- Climate change activism will give companies another reason to source locally and reduce their reported carbon footprint related to shipping.
The Inevitable Conclusion – Less Globalization
Commerce’s natural tendency is toward economic globalization, thanks to the cost reductions and efficiencies it offers. Humankind’s recent natural tendency is toward mistrust and pessimism because human beings tend to be crisis-oriented – cognizant of calamity but less aware of positive trends and events. That tendency will be reflected in our policymakers, who will adopt “hunker down” policies to keep globalization at bay. dddd
This tug of war will continue to play out. To the extent they can, companies will look for globalization opportunities, but a disruption or policy action will pull the rug out from under them. Over time, disruptions, perceived or real, will come with increasing frequency until business leaders resign themselves to localization for the long term.
What Will Localization Look Like?
How will that shift play out in certain aspects of our lives and the world?
- The U.S. will be constrained from serving as the global police force and the on-the-ground deterrent of bad national actors. Other countries will continue to ramp up their own security capabilities. This doesn’t preclude collective action through NATO or other alliances, but each country will be sufficiently armed and empowered, and they’ll be more circumspect regarding the extent of their engagement.
- We’ll have tighter labor markets and better job opportunities at home. The primary benefit of sourcing functions to workers in other countries has been to take advantage of lower labor costs. Those differentials have been diminishing and will even more so as labor’s clout ascends worldwide. That clout will be employed to encourage policymakers to incentivize companies to bring/keep those jobs at home.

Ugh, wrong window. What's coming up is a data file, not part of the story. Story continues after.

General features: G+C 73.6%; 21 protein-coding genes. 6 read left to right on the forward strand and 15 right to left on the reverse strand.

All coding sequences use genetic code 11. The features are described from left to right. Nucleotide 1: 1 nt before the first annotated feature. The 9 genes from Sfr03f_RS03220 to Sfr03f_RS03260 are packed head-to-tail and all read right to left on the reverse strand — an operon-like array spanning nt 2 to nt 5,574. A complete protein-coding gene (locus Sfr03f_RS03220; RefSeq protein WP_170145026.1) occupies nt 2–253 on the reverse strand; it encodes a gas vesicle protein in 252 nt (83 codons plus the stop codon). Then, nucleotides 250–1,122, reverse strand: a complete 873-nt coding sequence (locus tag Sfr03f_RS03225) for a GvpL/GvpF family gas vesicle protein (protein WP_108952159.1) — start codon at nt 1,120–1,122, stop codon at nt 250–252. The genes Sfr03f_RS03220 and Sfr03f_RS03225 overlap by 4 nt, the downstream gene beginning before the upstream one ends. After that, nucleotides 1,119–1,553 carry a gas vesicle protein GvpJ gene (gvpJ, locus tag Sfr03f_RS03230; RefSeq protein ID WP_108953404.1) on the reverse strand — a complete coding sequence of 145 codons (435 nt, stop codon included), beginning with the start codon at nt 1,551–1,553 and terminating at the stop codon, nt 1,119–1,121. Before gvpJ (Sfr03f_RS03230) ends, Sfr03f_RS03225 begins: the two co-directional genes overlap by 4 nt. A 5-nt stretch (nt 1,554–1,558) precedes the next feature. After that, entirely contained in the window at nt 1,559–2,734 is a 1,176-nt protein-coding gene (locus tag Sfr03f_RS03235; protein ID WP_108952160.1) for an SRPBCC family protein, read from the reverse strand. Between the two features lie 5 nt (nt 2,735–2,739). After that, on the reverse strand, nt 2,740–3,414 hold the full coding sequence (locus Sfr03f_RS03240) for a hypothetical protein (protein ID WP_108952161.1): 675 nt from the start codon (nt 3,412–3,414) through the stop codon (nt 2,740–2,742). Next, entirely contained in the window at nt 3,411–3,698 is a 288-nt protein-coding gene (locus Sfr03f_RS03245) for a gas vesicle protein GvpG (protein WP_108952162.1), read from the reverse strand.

- With less international collaboration of the best minds, technology breakthroughs will slow. The future we’ve been exploring for many years in this space will slip a bit further into the future.
- Inflationary pressure will increase. The watchword for business owners will be “redundancy” for every one of their key inputs, from raw materials and components to labor and service providers. Redundancy increases costs, and those higher costs will be passed on to customers.
While we tend to think about globalization mainly in a commercial sense, on another level, the concept is also about personal and cultural interconnectedness. Here, too, I see us becoming more localized, but this time just for the short term.
Yes, thanks to technology and transportation, “it’s a small, small world,” but the phrase presently lacks the warm and fuzzy feelings the Richard Sherman song elicited when it was introduced at the New York World’s Fair in 1964. Terrorism. Tribalism. Takeovers. It’s a little scary out/over there, and we have enough of that to deal with at home, it seems.
I also sense that citizens of most countries currently feel on the spot to have to defend, explain, or bemoan their national identities to people in foreign countries who only have a caricatured view of their country and its citizens.
I believe this personal localization is short-term, a reflection of the most significant current disruptions and historical events in our nations and our world. We’re amid a unique but short era. European wars and pandemics don’t last forever, and we’ll soon be back to our global ways personally, if not commercially.